In the digital age that we live in, the virtual world is starting to grow in popularity. The lines between real-life models and computer-generated “virtual” models are becoming very blurred. Top brands are using fictional models to wear their designs and share to millions of followers on Instagram.
We’ve all witnessed how social media platforms portray a very edited version of reality. Influencers infamously only post the highlights of their life, while the fashion industry regularly Photoshops physiques to unrealistic standards. But is the rise of CGI taking this concept to the next level? Will models eventually be replaced?
What is a Virtual Model?
A virtual model is a digital image that is created by a team of people using a computer. The model does not exist in real life, just on a computer or phone screen. A lot of people buy into their presence on the Internet. Many have thousands of followers.
With this amount of exposure, designers and fashion brands want in on the action. Brands have started to hire them to digitally wear their designs. They contact the digital team of people behind the virtual model and ask for a collaboration – for a fee, of course.
Meet the Virtual Models
As with everything, there are a few frontrunners that lead the virtual world with their celebrity status. A few have become very popular with an international audience who love them for their seemingly cute personalities, perfect hair, incredible dress sense and immaculate complexions. Their creators are looking to earn money by working with brands to market products.
Created in 2016, Miquela is very obviously digitalized – but her 1.1M followers don’t care! Her single, ‘Not Mine’, went viral on Spotify and she is also a great supporter of social causes.
She’s so popular that Prada collaborated with the brains behind Miquela to design a sticker pack of images and GIFs to be used on Instagram stories. She is (supposedly) a 19-year-old Los Angeles girl with a fresh-faced, girl-next-door look.
Recognised as the first digital supermodel, Shudu has an impressive 105K followers on her Instagram account. Her striking, mesmerising beauty had people under a spell right from the start. In fact, no one knew she was an avatar until much later!
Her creator hopes to tackle diversity issues within the fashion industry, whilst also putting a few of his favourite brands in the spotlight.
Her career began on the Japanese video game Final Fantasy. She joined the fashion world when Nicolas Ghesquiere, Louis Vuitton creative director, took an interest in her bubblegum-pink hair. She wore Louis Vuitton designs in three videos and his Spring/Summer 2016 collection was inspired by video games.
He’s not the only designer creating for the virtual world, with Marc Jacobs designing stage outfits for Japanese virtual singer Hatsune Miku.
Is Creating Perfection Damaging for Society?
It will likely become incredibly difficult soon to distinguish between the real world and the fake, particularly with the continued improvements to the realism of virtual models. Fenty Beauty, the make-up brand owned by Rihanna, posted an image on social media of a model wearing lipstick; no one suspected the beauty was, in fact, not human.
The photo went viral and in two months, Shudu (see above) had more than 90,000 Instagram followers. The social media mirage was adored, with the creator (British photographer Cameron-James Wilson) replying to messages from fans to further fuel the false illusion.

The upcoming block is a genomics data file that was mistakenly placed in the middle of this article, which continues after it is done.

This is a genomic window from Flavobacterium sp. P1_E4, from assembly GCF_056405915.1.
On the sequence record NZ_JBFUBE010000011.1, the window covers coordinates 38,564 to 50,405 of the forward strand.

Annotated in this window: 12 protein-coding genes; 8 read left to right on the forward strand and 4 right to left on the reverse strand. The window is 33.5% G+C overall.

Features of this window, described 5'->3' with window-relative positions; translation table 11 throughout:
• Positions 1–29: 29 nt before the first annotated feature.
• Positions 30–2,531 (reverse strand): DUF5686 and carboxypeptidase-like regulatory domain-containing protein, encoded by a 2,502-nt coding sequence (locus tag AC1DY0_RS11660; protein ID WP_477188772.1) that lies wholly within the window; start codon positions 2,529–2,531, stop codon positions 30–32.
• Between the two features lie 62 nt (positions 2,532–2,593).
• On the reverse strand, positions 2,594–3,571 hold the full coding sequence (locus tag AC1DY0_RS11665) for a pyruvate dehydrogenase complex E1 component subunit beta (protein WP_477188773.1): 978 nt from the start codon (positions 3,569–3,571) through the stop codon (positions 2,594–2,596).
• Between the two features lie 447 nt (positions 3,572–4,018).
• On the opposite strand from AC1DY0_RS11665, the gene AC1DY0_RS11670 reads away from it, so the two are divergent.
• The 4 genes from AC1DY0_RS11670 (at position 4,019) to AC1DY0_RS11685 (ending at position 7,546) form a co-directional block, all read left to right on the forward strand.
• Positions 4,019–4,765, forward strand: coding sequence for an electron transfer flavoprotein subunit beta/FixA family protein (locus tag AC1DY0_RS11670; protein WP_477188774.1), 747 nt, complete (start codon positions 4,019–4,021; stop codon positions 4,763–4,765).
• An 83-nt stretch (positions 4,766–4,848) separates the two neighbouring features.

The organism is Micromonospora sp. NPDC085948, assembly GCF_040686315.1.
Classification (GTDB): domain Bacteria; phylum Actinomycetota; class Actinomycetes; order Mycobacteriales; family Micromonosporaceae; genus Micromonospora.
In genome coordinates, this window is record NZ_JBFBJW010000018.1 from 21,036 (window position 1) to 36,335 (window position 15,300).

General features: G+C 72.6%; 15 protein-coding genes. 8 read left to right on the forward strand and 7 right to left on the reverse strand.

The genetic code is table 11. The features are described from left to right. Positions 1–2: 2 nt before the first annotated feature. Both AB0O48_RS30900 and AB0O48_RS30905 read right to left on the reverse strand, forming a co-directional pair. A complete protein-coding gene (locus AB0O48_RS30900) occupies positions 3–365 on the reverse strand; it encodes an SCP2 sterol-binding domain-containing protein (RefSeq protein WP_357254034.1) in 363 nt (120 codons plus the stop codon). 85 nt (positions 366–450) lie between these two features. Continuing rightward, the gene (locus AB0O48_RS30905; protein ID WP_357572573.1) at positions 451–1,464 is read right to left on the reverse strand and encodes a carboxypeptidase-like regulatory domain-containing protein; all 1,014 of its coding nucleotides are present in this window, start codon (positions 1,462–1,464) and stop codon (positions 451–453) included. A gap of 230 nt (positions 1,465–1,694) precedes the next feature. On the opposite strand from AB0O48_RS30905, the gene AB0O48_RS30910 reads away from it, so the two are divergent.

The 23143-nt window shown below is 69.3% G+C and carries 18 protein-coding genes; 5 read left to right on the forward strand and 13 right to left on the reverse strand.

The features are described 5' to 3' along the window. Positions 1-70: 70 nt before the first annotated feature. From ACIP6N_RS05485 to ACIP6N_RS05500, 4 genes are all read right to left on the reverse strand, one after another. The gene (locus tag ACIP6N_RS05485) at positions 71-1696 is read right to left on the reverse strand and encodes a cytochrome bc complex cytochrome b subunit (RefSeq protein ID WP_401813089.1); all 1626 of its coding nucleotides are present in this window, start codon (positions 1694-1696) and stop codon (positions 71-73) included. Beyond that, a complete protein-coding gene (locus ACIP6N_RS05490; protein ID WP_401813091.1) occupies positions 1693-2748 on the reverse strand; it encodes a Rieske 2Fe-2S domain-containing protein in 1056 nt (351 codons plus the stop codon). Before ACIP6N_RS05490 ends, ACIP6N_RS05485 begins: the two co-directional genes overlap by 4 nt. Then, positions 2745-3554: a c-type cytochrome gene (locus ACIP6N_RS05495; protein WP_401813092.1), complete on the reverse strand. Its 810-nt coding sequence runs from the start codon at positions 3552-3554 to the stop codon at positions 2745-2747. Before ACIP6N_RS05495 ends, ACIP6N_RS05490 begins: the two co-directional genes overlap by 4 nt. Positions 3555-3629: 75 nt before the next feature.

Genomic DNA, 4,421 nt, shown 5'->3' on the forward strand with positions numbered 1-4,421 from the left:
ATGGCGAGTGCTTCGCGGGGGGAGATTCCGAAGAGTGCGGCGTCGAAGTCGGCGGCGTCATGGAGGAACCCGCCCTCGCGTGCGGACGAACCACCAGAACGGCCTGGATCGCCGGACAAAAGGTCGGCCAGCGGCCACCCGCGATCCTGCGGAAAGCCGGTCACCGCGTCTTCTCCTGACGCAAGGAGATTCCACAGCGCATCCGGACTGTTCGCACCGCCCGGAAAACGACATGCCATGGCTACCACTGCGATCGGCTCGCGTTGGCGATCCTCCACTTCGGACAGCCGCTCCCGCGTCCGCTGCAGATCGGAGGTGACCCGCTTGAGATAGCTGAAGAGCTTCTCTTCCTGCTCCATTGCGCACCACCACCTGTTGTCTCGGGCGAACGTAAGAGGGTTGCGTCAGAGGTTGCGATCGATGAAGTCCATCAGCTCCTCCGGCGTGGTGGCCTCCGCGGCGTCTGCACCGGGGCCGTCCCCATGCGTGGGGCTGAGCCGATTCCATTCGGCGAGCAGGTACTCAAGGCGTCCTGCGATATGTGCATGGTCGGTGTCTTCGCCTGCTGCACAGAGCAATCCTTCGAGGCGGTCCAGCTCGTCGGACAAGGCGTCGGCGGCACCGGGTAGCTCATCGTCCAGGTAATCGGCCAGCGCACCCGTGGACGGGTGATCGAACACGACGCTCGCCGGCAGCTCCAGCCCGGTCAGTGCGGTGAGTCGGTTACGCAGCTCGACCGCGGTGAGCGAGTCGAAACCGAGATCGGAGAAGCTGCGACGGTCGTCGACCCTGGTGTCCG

He eventually admitted that Shudu is an artistic creation due to his anxiety, and stated he felt uncomfortable lying to fans.
Is There Any Such Thing as “The Perfect Model”?
Could this false illusion of perfection be creating a world in which individuals compare themselves to the “perfect model”? We already have activists campaigning against a false representation of beauty standards in the fashion industry; isn’t this just adding to that?
Humans are beautifully flawed, which we should celebrate and showcase rather than remove with a touch of a button. There is already a place for illustrations and graphics that are wonderfully creative. Do we need to replace real models?
Furthermore, will it have a negative impact on how the younger generation feel about their looks and bodies?
The Future of Modelling
Will a degree in computer science or animation soon be more relevant than a beautiful face or impressive physique? Living in the digital age, where many people are transfixed to their phones and laptops, one could argue that reality is already taking a back seat. It is as though the fashion industry feels it has to react to the current trend in order to avoid getting left behind.
However, it could just be a fad, an extension of the gaming world. It’s fun, playful and new, causing plenty of intrigue.
How Would it Work?
Yet don’t we need models that we can relate to? It’s difficult to imagine virtual images replacing supermodels at New York, Paris and Milan Fashion Week. The excitement, thrill and electric atmosphere can’t be recreated online by an animation team. Fashion lovers want to see the texture, movement and shape of a fabric in real life – not on a computer screen.
The same goes for photoshoots and magazines. Wouldn’t the publication be more like a comic if each image were digitalised? Yes, as a species we crave fantasy and illusion, but only to a certain degree.
It’s the same within music and photography. Everyone is excited about the newest release. The tape replaced the record and the digital camera made analogue redundant.
However, the younger generation is getting nostalgic for the past. They crave the sound of the old records and the process of developing a film. Yes, the digital age is great – but we need people, too.
What Do You Think?
What do you think about virtual modelling – do you think it will replace real-life models?